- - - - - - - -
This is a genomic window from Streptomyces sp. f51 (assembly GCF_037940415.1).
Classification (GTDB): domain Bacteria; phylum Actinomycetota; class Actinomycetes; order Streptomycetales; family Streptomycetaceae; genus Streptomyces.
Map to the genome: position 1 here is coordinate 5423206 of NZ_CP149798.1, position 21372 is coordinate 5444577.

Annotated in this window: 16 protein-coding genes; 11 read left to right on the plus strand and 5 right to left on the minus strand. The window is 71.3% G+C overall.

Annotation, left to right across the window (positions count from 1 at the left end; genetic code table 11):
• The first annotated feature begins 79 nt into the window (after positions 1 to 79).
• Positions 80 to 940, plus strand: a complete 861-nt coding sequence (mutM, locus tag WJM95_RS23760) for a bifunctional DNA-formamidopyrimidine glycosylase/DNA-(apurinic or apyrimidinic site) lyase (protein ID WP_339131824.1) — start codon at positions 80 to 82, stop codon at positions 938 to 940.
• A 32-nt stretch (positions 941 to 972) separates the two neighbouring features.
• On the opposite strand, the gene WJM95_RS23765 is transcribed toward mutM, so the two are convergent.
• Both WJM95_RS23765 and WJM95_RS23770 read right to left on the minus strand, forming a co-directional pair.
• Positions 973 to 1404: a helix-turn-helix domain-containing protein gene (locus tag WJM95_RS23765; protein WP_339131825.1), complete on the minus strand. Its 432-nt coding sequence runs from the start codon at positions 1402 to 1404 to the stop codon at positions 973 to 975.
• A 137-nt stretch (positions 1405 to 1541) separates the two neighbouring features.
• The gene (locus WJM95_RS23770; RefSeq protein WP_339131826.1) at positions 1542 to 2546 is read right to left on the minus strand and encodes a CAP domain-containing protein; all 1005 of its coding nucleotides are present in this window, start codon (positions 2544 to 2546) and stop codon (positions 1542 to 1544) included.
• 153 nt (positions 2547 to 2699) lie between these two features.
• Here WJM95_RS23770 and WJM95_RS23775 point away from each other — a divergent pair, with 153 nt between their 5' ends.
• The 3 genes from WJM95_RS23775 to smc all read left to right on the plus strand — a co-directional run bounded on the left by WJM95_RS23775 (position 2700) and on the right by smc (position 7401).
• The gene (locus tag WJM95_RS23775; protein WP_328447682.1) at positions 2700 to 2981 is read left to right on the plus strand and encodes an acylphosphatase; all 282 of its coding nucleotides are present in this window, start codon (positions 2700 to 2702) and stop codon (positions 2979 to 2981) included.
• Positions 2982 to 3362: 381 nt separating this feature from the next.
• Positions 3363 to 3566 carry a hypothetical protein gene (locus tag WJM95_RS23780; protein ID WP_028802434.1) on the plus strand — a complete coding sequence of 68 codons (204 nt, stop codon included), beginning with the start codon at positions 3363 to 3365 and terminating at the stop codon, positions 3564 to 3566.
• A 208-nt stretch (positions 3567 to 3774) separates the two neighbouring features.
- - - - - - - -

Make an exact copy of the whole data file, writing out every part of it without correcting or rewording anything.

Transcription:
This is a genomic window from Streptomyces sp. f51 (assembly GCF_037940415.1).
Classification (GTDB): domain Bacteria; phylum Actinomycetota; class Actinomycetes; order Streptomycetales; family Streptomycetaceae; genus Streptomyces.
Map to the genome: position 1 here is coordinate 5423206 of NZ_CP149798.1, position 21372 is coordinate 5444577.

Annotated in this window: 16 protein-coding genes; 11 read left to right on the plus strand and 5 right to left on the minus strand. The window is 71.3% G+C overall.

Annotation, left to right across the window (positions count from 1 at the left end; genetic code table 11):
• The first annotated feature begins 79 nt into the window (after positions 1 to 79).
• Positions 80 to 940, plus strand: a complete 861-nt coding sequence (mutM, locus tag WJM95_RS23760) for a bifunctional DNA-formamidopyrimidine glycosylase/DNA-(apurinic or apyrimidinic site) lyase (protein ID WP_339131824.1) — start codon at positions 80 to 82, stop codon at positions 938 to 940.
• A 32-nt stretch (positions 941 to 972) separates the two neighbouring features.
• On the opposite strand, the gene WJM95_RS23765 is transcribed toward mutM, so the two are convergent.
• Both WJM95_RS23765 and WJM95_RS23770 read right to left on the minus strand, forming a co-directional pair.
• Positions 973 to 1404: a helix-turn-helix domain-containing protein gene (locus tag WJM95_RS23765; protein WP_339131825.1), complete on the minus strand. Its 432-nt coding sequence runs from the start codon at positions 1402 to 1404 to the stop codon at positions 973 to 975.
• A 137-nt stretch (positions 1405 to 1541) separates the two neighbouring features.
• The gene (locus WJM95_RS23770; RefSeq protein WP_339131826.1) at positions 1542 to 2546 is read right to left on the minus strand and encodes a CAP domain-containing protein; all 1005 of its coding nucleotides are present in this window, start codon (positions 2544 to 2546) and stop codon (positions 1542 to 1544) included.
• 153 nt (positions 2547 to 2699) lie between these two features.
• Here WJM95_RS23770 and WJM95_RS23775 point away from each other — a divergent pair, with 153 nt between their 5' ends.
• The 3 genes from WJM95_RS23775 to smc all read left to right on the plus strand — a co-directional run bounded on the left by WJM95_RS23775 (position 2700) and on the right by smc (position 7401).
• The gene (locus tag WJM95_RS23775; protein WP_328447682.1) at positions 2700 to 2981 is read left to right on the plus strand and encodes an acylphosphatase; all 282 of its coding nucleotides are present in this window, start codon (positions 2700 to 2702) and stop codon (positions 2979 to 2981) included.
• Positions 2982 to 3362: 381 nt separating this feature from the next.
• Positions 3363 to 3566 carry a hypothetical protein gene (locus tag WJM95_RS23780; protein ID WP_028802434.1) on the plus strand — a complete coding sequence of 68 codons (204 nt, stop codon included), beginning with the start codon at positions 3363 to 3365 and terminating at the stop codon, positions 3564 to 3566.
• A 208-nt stretch (positions 3567 to 3774) separates the two neighbouring features.